The wealth of paranormal YA books keeps growing. Angels, mermaids, werewolves, dragons and vampires are all great for escapism. But readers live in the real world, where it’s not Twilight and there are no Mortal Instruments. Contemporary realistic YA fiction is girding its loins and tackling issues important to today’s teens head-on, from self-esteem to sexting, predators, eating disorders, and feeling like an outsider.
Sasquatch in the Paint, published 2013 by Disney-Hyperion, may be loosely based on author Kareem Abdul-Jabbar’s experiences growing up, but it is definitely not just another basketball book. This story for both middle grade and young adult readers is about Theo, an 8th grader who grew six inches over the summer and is now taller than all his friends and many of his teachers. He has been recruited by the basketball coach even though he has never played before. The coach expects him to help the team win its first game in years.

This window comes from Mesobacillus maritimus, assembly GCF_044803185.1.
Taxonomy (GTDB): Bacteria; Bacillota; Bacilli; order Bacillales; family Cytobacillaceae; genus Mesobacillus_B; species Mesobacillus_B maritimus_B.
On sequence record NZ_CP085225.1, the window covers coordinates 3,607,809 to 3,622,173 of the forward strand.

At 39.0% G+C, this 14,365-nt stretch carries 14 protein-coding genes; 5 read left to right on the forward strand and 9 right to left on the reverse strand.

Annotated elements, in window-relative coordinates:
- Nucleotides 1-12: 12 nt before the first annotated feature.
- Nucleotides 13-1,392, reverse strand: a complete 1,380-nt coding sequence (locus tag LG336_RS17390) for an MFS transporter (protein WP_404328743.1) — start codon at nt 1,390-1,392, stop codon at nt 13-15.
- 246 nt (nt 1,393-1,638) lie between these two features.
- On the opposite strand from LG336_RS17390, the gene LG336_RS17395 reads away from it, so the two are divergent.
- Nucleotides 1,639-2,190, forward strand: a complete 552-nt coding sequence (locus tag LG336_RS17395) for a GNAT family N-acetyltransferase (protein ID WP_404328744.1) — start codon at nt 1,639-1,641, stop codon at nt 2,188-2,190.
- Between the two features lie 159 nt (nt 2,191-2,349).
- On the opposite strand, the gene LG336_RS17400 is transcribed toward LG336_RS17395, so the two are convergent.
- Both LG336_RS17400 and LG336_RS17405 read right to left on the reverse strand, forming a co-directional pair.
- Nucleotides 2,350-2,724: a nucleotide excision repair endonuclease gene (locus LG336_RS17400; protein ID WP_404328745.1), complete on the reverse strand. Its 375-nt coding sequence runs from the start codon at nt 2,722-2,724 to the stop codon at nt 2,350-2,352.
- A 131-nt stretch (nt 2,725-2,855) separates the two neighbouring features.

Theo is also a member of the school’s Science Club and preparing to help them win the “Aca-lympics,” a science trivia contest. He can’t split himself and do both. That leaves him forced to make a choice, one hampered by an unspoken fear: that he’s just not good enough for either role.
Here he was. Panicky. Gawky. His throat so dry it scratched when he swallowed.
If that’s not enough, his cousin, a musical genius with his own self-esteem issues, accuses him of stealing one of his songs. He needs to convince more than the mysterious girl called Rain that he is not a “Sasquatch.” He needs to prove it to himself.